I was very moved by the long post by the adoptive parents with the boy and the transitional object (known in our house as a lovie) named Boo. [Editor: see Adopted Children and Sleep for that discussion.] I thought it was a very good letter, but I have a practical suggestion. Based on our lovie experience, I would strongly advise anyone whose kid seems to be attaching to a particular stuffed animal or blanket to RUN, not walk, to buy a second one right away. My son has a lamb which he loves, and we managed to track down a duplicate (at some effort, let me tell you) fairly early on. When Lambie gets too grubby, I just whisk him off for a wash, and sub in his twin, who is now equally broken in. This relieves some of our fear of losing Lambie, and we don't even know anymore which is Lambie No. 1. And my son is none the wiser. Wendy
One more thing about getting a backup lovie: Copy down *everything* on the stuffed animal's tag. The brand name (e.g. Gund) and all the numbers on the tag guarantee that you can reorder the toy, rather than having to go in to a store a year later with a desperate and vague description of Little Jane's pink-earred furry grey cat. It also helped me order the backup toy on the web. If you do want to have two lovies in commission simultaneously, start the switch early: my second child rejected the newer toy because it just didn't smell right. - sarah s.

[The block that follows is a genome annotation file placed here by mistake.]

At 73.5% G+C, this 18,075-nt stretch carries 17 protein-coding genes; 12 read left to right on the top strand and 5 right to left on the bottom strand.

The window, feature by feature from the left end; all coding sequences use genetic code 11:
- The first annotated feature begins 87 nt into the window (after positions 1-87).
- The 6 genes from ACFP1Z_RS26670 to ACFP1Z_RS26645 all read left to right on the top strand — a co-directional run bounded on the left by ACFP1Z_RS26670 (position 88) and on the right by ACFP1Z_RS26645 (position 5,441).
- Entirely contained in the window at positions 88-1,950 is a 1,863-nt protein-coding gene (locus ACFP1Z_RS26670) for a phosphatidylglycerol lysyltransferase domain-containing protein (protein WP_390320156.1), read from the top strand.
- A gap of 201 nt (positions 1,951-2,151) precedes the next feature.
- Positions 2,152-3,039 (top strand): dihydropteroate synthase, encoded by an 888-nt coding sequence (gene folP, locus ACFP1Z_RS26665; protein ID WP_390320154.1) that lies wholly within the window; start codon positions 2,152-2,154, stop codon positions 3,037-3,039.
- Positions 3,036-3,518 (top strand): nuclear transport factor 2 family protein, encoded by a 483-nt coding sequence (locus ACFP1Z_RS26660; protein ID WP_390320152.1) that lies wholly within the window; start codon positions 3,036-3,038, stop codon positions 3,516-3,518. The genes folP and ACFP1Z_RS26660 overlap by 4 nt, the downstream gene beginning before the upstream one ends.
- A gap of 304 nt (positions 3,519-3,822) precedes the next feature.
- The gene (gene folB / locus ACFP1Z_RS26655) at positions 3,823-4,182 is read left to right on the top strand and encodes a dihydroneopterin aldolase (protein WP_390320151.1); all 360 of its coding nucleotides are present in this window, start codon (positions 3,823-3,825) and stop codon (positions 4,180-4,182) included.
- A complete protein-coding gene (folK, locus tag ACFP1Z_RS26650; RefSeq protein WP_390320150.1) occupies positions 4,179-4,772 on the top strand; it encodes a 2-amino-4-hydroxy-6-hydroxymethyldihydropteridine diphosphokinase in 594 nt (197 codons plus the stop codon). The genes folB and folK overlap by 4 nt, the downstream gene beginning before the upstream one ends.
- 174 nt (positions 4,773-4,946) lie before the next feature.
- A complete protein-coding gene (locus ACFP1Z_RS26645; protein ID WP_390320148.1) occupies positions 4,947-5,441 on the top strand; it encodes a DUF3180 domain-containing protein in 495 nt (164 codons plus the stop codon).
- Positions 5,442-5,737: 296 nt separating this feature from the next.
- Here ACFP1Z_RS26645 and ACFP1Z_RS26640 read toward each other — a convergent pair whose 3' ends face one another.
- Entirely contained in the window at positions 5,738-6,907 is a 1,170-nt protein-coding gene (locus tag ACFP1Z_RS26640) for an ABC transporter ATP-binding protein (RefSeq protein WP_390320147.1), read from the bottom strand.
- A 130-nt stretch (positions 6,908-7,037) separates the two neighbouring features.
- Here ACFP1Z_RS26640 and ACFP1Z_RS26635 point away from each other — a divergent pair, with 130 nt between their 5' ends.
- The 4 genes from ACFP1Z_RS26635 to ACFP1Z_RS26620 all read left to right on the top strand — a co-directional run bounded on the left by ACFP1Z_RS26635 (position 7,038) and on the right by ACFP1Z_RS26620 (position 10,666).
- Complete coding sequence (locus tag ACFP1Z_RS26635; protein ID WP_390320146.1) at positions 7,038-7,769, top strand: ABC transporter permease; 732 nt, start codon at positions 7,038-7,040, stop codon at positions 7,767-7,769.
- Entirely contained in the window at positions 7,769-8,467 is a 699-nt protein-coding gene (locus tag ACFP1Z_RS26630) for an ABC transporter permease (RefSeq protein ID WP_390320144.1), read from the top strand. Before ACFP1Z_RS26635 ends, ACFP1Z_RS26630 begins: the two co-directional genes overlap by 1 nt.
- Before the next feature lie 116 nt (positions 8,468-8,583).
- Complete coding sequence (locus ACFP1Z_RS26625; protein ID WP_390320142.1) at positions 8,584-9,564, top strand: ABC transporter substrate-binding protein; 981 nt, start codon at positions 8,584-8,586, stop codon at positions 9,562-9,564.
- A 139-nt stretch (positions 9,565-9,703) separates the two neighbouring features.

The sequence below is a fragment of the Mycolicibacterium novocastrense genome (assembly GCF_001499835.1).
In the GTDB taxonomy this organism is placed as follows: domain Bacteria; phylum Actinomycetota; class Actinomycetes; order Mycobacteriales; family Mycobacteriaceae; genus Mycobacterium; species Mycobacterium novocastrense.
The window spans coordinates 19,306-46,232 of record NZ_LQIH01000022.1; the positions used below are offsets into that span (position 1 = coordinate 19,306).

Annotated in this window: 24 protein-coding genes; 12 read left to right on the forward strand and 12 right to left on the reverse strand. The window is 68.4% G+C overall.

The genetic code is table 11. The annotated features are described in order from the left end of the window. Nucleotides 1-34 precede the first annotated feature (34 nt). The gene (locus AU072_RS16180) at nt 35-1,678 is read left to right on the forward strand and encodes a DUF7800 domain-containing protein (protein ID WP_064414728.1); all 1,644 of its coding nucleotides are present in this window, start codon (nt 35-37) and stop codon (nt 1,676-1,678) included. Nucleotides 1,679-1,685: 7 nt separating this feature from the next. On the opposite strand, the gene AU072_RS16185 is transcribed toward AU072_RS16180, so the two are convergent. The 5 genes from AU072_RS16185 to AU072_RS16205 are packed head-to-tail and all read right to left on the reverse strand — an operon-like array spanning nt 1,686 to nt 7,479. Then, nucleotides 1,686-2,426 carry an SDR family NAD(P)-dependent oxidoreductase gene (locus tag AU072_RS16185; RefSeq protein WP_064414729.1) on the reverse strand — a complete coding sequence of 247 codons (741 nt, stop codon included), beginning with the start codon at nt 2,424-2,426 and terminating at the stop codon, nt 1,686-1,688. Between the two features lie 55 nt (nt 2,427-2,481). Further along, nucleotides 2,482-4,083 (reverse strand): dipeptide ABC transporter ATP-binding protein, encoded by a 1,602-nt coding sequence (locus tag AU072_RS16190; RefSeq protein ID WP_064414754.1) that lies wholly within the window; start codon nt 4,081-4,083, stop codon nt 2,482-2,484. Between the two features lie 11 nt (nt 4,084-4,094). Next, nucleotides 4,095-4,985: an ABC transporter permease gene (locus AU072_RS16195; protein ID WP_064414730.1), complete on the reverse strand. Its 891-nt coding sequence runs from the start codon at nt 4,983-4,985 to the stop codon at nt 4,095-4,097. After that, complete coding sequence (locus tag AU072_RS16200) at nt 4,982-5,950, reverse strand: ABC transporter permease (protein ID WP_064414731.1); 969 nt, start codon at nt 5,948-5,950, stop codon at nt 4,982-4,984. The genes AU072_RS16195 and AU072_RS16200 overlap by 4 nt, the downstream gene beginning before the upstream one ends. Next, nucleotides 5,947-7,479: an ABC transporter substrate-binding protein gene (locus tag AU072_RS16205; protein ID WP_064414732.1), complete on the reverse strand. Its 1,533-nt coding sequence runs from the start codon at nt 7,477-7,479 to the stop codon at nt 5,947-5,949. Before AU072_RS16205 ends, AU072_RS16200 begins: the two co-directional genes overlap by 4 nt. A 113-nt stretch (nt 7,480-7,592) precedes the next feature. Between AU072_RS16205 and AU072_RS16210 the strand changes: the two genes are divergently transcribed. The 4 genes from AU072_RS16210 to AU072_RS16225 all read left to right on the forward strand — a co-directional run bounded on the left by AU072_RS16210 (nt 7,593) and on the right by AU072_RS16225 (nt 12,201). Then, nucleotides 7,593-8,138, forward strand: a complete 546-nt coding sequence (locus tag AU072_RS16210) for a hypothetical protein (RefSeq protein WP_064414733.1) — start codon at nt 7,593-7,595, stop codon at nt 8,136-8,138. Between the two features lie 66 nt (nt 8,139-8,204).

In my family the lovie was always a blankie, which my mom promptly cut into pieces and put new blanket binding on so that there would always be a spare for washing and emergencies. Frequent rotation ensured that all pieces had that special smell and feel. This can be helpful if it isn't possible to buy a new one as a backup. I also was very moved by the piece on sleeping issues with an adopted baby - thank you for sharing your experience with the group. -Charis